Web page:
For a country like India, whose political system has nurtured multiple vested interests around particular crops grown in particular areas, on the strength of particular inputs that become economically viable on the strength of particular degrees of state subsidy, switching crops in response to climate change would become a political challenge as well.

Suppose warmer temperatures harm spice cultivation on the slopes of the Western Ghats, but make them suitable for growing cocoa or even some varieties of grapes, the cropping pattern would have to change. Crops that fit the new climate would need to be identified, the farmers trained to grow them, new supply chains established to provide the new inputs and to buy up the produce of the new crops.

If climate change were to make arid Maharashtra even drier, the region’s sugarcane farmers would naturally expect the government to foot the bill for drilling ever deeper, pumping yet more water from greater depths, and continue as before. The smart response for the government would be to grab this opportunity to throw sugarcane cultivation out of the state, leaving it to the water-sogged Indo-Gangetic plains, while identifying new crops that could thrive in the new, warmer conditions.

Shorter wet spells could, in some cases, be addressed with shorter duration varietals of existing crops. This calls for farm research and development, setting up new agricultural universities and nurturing biotechnology startups that develop the appropriate varieties.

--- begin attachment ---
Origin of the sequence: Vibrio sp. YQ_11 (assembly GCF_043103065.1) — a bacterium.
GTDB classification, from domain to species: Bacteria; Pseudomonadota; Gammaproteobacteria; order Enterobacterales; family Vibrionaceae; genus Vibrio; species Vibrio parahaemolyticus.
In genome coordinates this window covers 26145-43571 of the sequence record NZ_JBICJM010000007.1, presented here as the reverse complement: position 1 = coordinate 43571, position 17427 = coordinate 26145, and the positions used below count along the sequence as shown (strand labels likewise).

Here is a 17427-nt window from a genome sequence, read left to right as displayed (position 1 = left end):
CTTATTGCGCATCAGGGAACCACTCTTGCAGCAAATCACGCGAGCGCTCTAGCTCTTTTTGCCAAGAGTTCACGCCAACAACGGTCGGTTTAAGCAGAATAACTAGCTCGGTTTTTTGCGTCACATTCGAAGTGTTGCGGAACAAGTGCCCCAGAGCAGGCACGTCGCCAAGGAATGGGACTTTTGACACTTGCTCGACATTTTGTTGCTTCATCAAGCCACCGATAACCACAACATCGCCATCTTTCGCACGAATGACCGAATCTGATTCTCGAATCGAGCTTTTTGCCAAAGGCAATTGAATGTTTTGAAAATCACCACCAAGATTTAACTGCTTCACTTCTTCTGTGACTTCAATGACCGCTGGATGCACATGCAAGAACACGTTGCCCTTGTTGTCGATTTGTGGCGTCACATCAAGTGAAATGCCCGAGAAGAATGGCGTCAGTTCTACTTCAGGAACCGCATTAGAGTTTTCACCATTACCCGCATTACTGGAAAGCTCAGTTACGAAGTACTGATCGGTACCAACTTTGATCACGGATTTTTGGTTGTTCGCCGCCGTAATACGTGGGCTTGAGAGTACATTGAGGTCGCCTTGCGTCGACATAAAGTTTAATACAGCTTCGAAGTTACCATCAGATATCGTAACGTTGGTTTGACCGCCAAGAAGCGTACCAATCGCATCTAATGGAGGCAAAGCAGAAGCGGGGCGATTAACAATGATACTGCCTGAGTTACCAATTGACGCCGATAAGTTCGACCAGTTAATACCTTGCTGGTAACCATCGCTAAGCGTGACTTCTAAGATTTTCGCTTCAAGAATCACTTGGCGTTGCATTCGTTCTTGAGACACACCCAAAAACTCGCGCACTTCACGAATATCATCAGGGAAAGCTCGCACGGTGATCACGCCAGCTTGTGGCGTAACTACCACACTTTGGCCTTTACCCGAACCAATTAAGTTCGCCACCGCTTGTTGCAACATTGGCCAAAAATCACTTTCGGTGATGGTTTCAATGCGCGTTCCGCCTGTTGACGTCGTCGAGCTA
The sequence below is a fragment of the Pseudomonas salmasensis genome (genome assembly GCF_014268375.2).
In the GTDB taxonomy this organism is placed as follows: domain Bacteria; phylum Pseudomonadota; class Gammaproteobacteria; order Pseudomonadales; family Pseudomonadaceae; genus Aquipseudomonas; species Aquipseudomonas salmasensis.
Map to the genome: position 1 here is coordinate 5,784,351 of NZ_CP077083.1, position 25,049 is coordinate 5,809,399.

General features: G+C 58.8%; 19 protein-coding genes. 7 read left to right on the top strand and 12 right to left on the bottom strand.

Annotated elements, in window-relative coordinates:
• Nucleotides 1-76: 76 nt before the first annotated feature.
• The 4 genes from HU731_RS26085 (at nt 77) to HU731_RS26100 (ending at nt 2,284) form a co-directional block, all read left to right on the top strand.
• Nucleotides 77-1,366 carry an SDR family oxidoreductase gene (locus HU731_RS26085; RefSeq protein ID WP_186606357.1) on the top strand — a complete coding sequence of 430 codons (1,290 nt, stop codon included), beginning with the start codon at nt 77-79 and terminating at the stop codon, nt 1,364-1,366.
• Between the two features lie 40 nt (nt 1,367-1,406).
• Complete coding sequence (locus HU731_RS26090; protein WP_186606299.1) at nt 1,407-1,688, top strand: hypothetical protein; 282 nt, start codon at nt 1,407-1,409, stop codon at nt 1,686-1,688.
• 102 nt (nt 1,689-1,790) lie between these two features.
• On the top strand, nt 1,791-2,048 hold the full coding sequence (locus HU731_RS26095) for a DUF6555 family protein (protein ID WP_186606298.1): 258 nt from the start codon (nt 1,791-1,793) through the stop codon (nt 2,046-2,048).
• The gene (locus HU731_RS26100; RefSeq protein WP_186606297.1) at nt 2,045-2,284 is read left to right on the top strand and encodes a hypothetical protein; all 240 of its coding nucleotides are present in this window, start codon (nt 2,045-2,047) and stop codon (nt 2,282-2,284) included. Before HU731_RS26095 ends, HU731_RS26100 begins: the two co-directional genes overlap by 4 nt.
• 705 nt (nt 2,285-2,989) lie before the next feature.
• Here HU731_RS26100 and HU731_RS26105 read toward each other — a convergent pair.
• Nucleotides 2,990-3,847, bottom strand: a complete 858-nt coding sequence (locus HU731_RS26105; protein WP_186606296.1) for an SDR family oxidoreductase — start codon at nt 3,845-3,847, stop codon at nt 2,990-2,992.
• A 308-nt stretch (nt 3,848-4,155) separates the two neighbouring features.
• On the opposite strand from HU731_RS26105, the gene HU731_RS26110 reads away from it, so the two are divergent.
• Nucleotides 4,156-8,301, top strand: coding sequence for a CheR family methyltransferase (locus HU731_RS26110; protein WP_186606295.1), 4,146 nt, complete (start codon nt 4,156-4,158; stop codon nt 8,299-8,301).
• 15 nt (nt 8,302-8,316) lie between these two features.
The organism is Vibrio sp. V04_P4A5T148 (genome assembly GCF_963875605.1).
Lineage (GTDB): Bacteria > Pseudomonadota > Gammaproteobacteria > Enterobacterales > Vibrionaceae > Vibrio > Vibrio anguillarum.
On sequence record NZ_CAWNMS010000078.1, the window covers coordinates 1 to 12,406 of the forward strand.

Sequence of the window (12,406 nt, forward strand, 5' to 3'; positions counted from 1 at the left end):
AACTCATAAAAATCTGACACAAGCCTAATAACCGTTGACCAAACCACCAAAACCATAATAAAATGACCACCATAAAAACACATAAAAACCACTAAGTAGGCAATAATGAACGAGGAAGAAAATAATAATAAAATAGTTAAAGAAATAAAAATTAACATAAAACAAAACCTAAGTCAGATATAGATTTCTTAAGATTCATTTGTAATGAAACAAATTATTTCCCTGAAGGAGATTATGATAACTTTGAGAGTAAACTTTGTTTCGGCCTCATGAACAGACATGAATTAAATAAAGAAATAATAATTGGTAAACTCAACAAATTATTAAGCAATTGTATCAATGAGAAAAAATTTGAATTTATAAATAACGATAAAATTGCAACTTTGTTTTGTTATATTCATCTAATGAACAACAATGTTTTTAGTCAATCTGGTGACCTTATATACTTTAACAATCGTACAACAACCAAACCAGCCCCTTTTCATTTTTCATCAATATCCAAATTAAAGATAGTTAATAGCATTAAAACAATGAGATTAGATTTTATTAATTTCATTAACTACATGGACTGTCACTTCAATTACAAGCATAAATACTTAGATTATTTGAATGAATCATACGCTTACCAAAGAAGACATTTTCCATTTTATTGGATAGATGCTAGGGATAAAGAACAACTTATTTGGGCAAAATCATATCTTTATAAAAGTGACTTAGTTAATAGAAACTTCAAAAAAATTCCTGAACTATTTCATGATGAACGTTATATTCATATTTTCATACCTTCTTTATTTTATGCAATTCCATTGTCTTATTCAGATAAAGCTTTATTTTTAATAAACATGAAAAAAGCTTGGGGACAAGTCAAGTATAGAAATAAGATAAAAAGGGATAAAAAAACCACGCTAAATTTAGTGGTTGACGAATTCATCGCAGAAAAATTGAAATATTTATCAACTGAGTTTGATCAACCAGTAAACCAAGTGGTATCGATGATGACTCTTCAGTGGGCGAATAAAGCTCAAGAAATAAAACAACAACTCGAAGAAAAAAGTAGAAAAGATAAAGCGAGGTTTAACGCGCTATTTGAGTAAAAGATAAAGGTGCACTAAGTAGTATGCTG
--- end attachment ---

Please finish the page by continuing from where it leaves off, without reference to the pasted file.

The impact of climate change could be varied and unpredictable. In some places, droughts could extend to several years, drying up water bodies, depleting groundwater and altering soil chemistry. In other places, the land could turn marshy. Ensuring food supply might call for heavy investments in irrigation and drainage.

In other words, building climate resilience is as much part of facing up to global warming as trying to achieve net negative emissions in energy generation, transport and industrial production. That calls for technological agility, policy that trains farmers and consumers to adapt, flexibility in public finance, with sufficient headroom in government spending for investing in new irrigation or drainage capacity.

Food security is not just about growing more food. The food would need to be transported, stored and distributed. That means keeping roads functional, grain silos commissioned in new areas. Embankments, roads, bridges and dams might need to be fortified, to withstand more powerful flows of water than had been anticipated in the original design. Coastal towns would need to be protected from sea erosion, and their denizens trained to evacuate to identified shelters in case of unusually strong storms or floods.

Getting the people ready is as vital as getting the physical infrastructure and the policy ecosystem ready. And if you have been an Arabica aficionado, perhaps you might as well develop a taste for Robusta.